You can lay-off an employee when you temporarily cannot give them paid work.
You must expressly agree it with them. This could be set out in:
- their contract of employment
- a national agreement for the industry
- a collective agreement between you and a recognised trade union
National and collective agreements can only be enforced if they are incorporated into the employee's contract of employment.
You may also be able to lay-off an employee:
- Where you have clear evidence that shows that laying off employees has been a widely accepted practice in your organisation over a long period of time.
- If you agree with the employee to change their employment contract to allow them to be laid off. This change will not necessarily give you the power to lay off the employee without pay and without their consent in the future. See how to change an employee's terms of employment.
Where there is no formal agreement in place and the employee refuses to agree to be laid off, you may have to consider other options which could include terminating the employee's original contract and offering them a new, revised one.
Terminating the contract would only be one of the options which the employer should consider.
This involves dismissing the employee and could lead to a claim of unfair dismissal.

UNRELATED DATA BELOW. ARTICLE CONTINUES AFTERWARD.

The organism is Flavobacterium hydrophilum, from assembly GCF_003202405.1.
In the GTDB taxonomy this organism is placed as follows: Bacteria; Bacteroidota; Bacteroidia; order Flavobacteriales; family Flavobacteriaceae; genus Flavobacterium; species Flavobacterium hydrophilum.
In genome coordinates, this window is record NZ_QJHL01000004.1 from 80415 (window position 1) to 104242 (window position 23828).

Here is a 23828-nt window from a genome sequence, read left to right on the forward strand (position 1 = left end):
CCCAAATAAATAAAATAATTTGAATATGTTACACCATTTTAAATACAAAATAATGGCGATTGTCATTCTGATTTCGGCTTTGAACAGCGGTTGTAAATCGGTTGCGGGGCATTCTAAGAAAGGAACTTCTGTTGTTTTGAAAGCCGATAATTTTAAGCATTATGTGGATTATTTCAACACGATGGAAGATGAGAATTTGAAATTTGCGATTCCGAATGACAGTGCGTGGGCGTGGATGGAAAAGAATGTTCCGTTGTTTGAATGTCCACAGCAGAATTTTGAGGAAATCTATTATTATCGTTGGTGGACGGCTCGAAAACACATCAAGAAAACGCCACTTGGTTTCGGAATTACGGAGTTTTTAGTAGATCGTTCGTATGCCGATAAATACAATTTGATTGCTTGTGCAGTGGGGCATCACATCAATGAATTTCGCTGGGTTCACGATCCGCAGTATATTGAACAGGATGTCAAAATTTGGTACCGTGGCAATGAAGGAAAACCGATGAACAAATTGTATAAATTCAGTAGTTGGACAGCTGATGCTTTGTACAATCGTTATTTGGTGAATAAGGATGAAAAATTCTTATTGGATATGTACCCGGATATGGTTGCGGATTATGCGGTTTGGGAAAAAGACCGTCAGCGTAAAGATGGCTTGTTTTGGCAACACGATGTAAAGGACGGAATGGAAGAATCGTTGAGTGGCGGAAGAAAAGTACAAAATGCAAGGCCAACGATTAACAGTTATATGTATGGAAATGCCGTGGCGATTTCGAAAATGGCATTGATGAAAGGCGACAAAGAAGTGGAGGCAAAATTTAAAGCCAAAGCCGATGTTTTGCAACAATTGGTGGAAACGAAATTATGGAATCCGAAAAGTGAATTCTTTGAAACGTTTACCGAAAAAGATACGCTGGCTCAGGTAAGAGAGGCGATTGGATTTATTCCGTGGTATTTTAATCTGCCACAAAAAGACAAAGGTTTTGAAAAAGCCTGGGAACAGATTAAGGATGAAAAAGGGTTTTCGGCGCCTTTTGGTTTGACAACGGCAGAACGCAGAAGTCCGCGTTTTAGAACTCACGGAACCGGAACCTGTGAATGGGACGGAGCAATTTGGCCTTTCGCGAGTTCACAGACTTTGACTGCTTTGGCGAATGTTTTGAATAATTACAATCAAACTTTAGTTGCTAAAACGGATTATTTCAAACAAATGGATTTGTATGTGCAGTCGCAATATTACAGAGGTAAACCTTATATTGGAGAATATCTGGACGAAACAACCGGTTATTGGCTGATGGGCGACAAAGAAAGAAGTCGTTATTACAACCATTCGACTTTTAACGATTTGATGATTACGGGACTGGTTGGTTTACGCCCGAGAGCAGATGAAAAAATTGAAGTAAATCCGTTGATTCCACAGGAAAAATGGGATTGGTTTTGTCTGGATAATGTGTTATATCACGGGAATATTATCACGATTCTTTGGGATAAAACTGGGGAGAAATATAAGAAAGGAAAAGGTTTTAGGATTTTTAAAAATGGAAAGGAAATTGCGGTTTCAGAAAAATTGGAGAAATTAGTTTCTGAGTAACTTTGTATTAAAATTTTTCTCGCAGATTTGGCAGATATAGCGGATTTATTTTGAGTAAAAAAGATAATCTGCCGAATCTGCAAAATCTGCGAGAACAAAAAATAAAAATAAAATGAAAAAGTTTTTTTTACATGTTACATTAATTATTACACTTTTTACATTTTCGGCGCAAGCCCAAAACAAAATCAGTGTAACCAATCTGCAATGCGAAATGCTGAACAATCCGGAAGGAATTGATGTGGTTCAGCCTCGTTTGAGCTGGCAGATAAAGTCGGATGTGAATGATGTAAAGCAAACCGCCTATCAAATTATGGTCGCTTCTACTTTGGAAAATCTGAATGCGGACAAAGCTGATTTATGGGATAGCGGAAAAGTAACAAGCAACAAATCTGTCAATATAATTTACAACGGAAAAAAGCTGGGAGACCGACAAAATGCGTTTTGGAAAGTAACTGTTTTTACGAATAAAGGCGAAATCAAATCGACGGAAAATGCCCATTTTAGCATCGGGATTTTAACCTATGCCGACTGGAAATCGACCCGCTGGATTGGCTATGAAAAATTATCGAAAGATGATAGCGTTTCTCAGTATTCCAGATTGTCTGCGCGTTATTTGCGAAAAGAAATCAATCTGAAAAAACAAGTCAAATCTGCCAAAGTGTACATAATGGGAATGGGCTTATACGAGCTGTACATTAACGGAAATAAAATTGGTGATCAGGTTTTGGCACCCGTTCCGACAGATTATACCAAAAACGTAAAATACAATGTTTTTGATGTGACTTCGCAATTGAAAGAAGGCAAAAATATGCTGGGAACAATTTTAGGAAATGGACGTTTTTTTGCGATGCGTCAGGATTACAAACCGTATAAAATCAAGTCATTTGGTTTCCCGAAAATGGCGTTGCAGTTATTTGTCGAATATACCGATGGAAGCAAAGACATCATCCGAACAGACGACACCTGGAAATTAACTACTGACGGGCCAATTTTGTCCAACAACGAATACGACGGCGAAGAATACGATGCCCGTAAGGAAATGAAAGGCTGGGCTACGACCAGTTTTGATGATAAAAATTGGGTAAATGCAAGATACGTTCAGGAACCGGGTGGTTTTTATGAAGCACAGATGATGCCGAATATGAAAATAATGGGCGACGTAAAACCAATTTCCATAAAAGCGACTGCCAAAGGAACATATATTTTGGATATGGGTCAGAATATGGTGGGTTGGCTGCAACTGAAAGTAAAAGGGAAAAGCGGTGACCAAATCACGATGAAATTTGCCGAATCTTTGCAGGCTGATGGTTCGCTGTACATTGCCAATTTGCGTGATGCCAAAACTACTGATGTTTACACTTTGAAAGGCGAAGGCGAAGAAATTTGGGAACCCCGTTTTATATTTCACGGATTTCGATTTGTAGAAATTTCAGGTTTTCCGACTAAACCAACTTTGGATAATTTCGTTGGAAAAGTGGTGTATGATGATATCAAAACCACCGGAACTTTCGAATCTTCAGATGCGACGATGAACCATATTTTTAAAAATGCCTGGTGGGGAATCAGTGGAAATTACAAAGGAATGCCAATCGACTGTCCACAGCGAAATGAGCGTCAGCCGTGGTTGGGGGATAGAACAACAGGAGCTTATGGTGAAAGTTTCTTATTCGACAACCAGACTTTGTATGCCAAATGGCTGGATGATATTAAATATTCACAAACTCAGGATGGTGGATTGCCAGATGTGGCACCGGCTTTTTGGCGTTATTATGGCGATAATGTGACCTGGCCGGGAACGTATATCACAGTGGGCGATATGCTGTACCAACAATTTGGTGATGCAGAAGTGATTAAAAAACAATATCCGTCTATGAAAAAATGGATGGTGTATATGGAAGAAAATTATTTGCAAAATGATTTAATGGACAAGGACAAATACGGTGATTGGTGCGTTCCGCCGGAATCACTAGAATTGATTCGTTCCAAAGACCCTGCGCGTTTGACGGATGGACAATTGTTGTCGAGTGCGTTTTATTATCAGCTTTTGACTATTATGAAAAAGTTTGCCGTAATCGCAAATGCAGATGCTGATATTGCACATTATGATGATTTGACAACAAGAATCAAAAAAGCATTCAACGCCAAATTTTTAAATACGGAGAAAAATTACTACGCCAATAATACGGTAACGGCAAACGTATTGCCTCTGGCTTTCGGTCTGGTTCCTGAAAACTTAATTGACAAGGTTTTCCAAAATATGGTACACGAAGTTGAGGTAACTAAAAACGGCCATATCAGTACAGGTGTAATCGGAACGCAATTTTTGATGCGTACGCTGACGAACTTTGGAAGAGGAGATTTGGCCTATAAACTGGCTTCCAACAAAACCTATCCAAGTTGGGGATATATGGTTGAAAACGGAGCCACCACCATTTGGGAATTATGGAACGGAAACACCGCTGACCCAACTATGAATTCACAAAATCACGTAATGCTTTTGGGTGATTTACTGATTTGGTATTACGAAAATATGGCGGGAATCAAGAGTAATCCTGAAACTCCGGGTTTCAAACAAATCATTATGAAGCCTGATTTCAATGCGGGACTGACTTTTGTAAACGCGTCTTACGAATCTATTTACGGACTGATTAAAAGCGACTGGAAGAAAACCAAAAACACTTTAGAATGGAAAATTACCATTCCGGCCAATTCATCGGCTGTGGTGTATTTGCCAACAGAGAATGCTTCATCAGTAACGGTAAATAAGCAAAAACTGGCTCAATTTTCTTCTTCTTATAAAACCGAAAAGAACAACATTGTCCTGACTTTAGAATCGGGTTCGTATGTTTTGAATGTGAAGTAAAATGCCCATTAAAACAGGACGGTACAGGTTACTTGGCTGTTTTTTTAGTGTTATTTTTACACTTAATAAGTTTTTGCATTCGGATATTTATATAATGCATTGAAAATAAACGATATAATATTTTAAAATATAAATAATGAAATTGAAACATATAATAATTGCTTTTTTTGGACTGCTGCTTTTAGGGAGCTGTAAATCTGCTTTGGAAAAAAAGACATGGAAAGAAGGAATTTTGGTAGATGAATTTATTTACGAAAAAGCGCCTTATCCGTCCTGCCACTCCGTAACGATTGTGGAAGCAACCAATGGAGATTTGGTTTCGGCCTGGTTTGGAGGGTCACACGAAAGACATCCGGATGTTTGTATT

You will be in breach of contract if you lay off an employee without pay if there is no contractual agreement or the employee has not agreed to it.
The employee may:
- choose to accept the breach of contract and treat the contract as continuing, while claiming a guarantee payment
- sue for damages for breach of contract in a civil court or, in certain circumstances, at an industrial tribunal
- bring a claim of unlawful deduction of wages before an industrial tribunal
- claim that your action amounted to a dismissal which could lead to a claim of unfair dismissal and/or for a statutory redundancy payment (SRP)
Statutory guarantee payments (SGP) and lay-offs
Eligible employees are entitled to statutory guarantee payment if you don't provide them with a full day's work during the time they would normally be required to work. The maximum payment is five days in any three months.
For more information, see guarantee pay: employee entitlement, calculation and exemptions.
Statutory redundancy payments (SRP) and lay-offs
Employees can claim a statutory redundancy payment if the lay-off runs for:
- four consecutive weeks or longer
- any six weeks (with not more than three of the weeks being consecutive, eg the six weeks cannot be made up of a four week and a two week period) in a 13-week period
The employee must give you written notice in advance that they intend to make a claim for an SRP. The claim may be contested by the employer if normal working is likely to be resumed within four weeks and there is a reasonable prospect of work for not less than 13 weeks, during which the employee would not be laid off.
There is a strict timetable of requirements, one of which is the resignation of the employee, whereby the employee may ultimately complain to an Industrial Tribunal if they consider that they are entitled to a redundancy payment and it remains unpaid.
The Labour Relations Agency (LRA) redundancy webinar provides useful information on the topic of redundancy and how to ensure the redundancy process is managed fairly and in line with employment legislation.